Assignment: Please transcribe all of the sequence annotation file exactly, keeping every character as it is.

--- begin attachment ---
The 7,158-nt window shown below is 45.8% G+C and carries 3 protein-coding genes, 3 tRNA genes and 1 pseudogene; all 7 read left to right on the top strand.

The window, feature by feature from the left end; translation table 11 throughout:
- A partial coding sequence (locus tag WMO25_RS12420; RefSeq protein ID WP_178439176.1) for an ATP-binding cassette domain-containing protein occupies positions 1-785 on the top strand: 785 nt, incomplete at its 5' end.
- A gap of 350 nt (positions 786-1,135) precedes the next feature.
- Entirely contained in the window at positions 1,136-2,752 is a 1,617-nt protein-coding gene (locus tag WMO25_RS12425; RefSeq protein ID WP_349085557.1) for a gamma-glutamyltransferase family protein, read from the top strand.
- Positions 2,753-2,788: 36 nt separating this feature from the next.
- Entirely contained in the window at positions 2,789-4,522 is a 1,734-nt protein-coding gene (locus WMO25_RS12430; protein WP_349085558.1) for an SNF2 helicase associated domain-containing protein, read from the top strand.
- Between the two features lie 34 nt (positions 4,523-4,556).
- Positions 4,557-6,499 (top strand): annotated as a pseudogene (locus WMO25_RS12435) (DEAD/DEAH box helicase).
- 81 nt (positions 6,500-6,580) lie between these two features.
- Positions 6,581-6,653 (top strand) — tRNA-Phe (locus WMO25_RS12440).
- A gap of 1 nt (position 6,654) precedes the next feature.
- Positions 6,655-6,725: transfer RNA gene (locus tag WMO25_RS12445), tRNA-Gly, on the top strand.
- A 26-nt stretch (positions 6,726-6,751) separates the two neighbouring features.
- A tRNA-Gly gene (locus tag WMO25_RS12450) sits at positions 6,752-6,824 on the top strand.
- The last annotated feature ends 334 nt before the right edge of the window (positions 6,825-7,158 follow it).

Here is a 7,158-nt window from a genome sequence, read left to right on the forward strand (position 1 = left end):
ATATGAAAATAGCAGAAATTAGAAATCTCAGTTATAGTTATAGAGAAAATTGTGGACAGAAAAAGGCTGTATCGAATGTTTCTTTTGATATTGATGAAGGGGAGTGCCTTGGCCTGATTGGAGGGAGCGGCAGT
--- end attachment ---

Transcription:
The 7,158-nt window shown below is 45.8% G+C and carries 3 protein-coding genes, 3 tRNA genes and 1 pseudogene; all 7 read left to right on the top strand.

The window, feature by feature from the left end; translation table 11 throughout:
- A partial coding sequence (locus tag WMO25_RS12420; RefSeq protein ID WP_178439176.1) for an ATP-binding cassette domain-containing protein occupies positions 1-785 on the top strand: 785 nt, incomplete at its 5' end.
- A gap of 350 nt (positions 786-1,135) precedes the next feature.
- Entirely contained in the window at positions 1,136-2,752 is a 1,617-nt protein-coding gene (locus tag WMO25_RS12425; RefSeq protein ID WP_349085557.1) for a gamma-glutamyltransferase family protein, read from the top strand.
- Positions 2,753-2,788: 36 nt separating this feature from the next.
- Entirely contained in the window at positions 2,789-4,522 is a 1,734-nt protein-coding gene (locus WMO25_RS12430; protein WP_349085558.1) for an SNF2 helicase associated domain-containing protein, read from the top strand.
- Between the two features lie 34 nt (positions 4,523-4,556).
- Positions 4,557-6,499 (top strand): annotated as a pseudogene (locus WMO25_RS12435) (DEAD/DEAH box helicase).
- 81 nt (positions 6,500-6,580) lie between these two features.
- Positions 6,581-6,653 (top strand) — tRNA-Phe (locus WMO25_RS12440).
- A gap of 1 nt (position 6,654) precedes the next feature.
- Positions 6,655-6,725: transfer RNA gene (locus tag WMO25_RS12445), tRNA-Gly, on the top strand.
- A 26-nt stretch (positions 6,726-6,751) separates the two neighbouring features.
- A tRNA-Gly gene (locus tag WMO25_RS12450) sits at positions 6,752-6,824 on the top strand.
- The last annotated feature ends 334 nt before the right edge of the window (positions 6,825-7,158 follow it).

Here is a 7,158-nt window from a genome sequence, read left to right on the forward strand (position 1 = left end):
ATATGAAAATAGCAGAAATTAGAAATCTCAGTTATAGTTATAGAGAAAATTGTGGACAGAAAAAGGCTGTATCGAATGTTTCTTTTGATATTGATGAAGGGGAGTGCCTTGGCCTGATTGGAGGGAGCGGCAGT